Nats Move Forward After Riggleman's Sudden Departure
Published: Friday, July 8, 2011
Updated: Friday, July 8, 2011 15:07
In the midst of an eight-game winning streak and after catapulting the two-time defending last-place team in Major League Baseball to a winning record at 38-37, Washington Nationals manager Jim Riggleman abruptly resigned on June 23.
To an outsider, the move was shocking – for the first time since the franchise's move to Washington from Montreal in 2005, the team was finally winning. With breakthroughs by young players such as Danny Espinosa, Ian Desmond and Michael Morse, the future under Riggleman looked bright.
Yet underneath the victories, a rift between Riggleman and GM Mike Rizzo became evident over the manager's future with the club. While Riggleman demanded his contract option for 2012 be picked up immediately, Rizzo refused to make such a decision at the time.
Ultimately, neither side blinked and Riggleman stepped down effective immediately. Rizzo and the Nationals soon named bench coach John McLaren interim manager before hiring 68-year-old Davey Johnson as skipper for the rest of this season and all the way through 2013.
Riggleman's departure undoubtedly alters the course of the franchise. An in-season managerial change, especially during a period of success, always disrupts a clubhouse. Successful teams rely on accountability and the pursuit toward a collective goal, and Riggleman's resignation ultimately comes off as selfish.
The transition from Riggleman to Johnson, however, has been smooth. Johnson's player-friendly managing style - exemplified by his tendency to stick with pitchers during difficult situations and his reluctance to pinch-hit for starters - has restored the team-first focus.
But regardless, Rizzo's refusal to exercise Riggleman's option during an obvious time of growth and improvement suggests that the Nats never intended to take the proverbial "next step" with Riggleman at the helm. When the team was really ready to win and compete, the franchise would bring in an experienced, battle-tested skipper to allow them to contend for a championship.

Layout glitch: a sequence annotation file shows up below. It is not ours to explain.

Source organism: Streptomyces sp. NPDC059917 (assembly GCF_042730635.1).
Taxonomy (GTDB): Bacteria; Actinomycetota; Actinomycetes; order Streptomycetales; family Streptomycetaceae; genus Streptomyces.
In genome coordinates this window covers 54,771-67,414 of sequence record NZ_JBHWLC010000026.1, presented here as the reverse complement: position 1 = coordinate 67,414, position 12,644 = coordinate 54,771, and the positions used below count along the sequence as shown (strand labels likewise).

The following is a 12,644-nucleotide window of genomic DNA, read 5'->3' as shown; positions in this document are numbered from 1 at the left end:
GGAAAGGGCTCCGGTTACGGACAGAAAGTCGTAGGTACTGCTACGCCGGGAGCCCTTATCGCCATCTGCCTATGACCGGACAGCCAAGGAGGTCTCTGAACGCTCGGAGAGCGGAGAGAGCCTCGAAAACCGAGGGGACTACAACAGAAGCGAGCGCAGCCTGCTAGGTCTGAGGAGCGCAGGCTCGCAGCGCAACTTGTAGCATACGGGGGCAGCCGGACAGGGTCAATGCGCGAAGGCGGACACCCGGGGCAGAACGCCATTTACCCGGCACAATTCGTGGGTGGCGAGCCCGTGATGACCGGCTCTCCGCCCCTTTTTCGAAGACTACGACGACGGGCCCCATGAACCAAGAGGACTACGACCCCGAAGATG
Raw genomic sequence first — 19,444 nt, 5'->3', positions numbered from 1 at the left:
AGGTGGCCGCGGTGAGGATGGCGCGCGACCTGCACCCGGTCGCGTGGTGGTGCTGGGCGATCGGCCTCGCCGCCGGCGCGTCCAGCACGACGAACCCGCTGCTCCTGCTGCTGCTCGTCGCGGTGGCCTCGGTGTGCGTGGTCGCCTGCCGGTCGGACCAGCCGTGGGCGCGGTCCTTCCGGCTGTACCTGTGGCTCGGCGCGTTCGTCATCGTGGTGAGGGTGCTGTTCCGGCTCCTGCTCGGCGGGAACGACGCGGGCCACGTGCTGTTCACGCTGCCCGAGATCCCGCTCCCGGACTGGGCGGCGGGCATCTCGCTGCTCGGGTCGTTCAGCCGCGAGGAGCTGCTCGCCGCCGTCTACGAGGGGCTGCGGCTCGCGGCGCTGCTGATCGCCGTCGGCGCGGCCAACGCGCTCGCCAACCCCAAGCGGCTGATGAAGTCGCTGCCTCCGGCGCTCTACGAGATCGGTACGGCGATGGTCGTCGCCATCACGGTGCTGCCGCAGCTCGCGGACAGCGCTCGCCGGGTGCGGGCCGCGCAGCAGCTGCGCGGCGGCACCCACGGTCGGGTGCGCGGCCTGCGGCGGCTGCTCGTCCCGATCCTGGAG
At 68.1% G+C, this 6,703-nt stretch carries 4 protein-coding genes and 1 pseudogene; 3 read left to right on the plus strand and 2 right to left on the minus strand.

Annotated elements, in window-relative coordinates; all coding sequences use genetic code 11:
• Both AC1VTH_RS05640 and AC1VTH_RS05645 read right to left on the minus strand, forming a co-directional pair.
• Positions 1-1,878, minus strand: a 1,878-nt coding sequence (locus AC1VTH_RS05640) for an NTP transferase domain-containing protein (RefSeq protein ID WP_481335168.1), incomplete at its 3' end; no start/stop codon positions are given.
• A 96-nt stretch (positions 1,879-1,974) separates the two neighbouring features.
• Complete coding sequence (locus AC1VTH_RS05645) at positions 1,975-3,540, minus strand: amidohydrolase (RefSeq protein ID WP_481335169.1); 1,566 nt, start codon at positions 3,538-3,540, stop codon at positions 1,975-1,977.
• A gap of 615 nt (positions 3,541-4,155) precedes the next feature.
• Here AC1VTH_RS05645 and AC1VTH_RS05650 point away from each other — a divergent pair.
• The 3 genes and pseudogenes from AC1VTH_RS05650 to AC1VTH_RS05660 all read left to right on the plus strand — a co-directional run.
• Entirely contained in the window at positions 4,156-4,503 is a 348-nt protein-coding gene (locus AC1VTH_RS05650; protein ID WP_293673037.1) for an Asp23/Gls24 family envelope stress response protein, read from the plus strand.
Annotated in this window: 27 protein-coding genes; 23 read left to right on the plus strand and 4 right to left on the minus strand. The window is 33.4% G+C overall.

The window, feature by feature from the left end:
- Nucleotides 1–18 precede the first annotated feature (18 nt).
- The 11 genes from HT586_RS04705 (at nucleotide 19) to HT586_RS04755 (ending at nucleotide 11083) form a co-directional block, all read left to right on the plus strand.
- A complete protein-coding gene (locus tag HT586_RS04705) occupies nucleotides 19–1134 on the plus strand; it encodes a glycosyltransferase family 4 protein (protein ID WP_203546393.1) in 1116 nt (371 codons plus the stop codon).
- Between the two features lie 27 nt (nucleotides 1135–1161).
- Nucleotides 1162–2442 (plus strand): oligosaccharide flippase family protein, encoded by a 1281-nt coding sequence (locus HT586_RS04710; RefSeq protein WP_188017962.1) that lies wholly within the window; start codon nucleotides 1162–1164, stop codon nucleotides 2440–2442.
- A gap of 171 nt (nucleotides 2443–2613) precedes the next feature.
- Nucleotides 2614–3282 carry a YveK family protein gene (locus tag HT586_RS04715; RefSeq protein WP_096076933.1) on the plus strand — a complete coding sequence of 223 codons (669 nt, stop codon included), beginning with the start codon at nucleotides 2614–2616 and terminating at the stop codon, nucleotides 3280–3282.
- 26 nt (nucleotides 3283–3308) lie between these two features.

Is Johnson that manager? Probably not. At 68, he likely fills the same role as Riggleman as a bridge to that contending team. As I highlighted before the season, 2011 would be a period of growth, but expecting a true contender remains naïve.
Despite their success, the Nationals still remain a team with holes. Although the starters have been impressive (Tom Gorzelanny's 4.18 ERA is the highest mark in the rotation), many, like pitcher Livan Hernandez, are either on the downside of their careers or have performed above reasonable expectations based on past performance. Washington also has a glaring gap at centerfield with no apparent solution in the major or minor leagues.
On the other hand, reinforcements and upgrades remain plentiful within the organization. By the end of 2011, fans of DC's boys of summer should see the return of pitching phenom Stephen Strasburg, who has been sidelined since last season after undergoing Tommy John surgery. The continued development of talented arms such as closer Drew Storen and set-up men Henry Rodriguez and Tyler Clippard offer promising pitching options for years to come.
On the offensive side, the aforementioned breakouts by Espinosa, Desmond, and Morse appear real, while 2010 No. 1 overall pick Bryce Harper has continued to stake his claim as baseball's best prospect while playing in the minors. Washington was also able to snag impressive hitting prospect Anthony Rendon out of Rice University with the sixth overall pick in this June's draft after many experts projected him to go as high as number one.
In other words, the 2011 Nationals‘ success is no fluke. While Riggleman deserves credit for many decisions, such as making Morse as a full-time player, it was reasonable to expect improvement regardless. The Nats should continue to improve under Johnson in 2011 and 2012, before potentially handing over the reigns of the squad to an experienced skipper ready to bring the once-dreadful franchise to prosperity.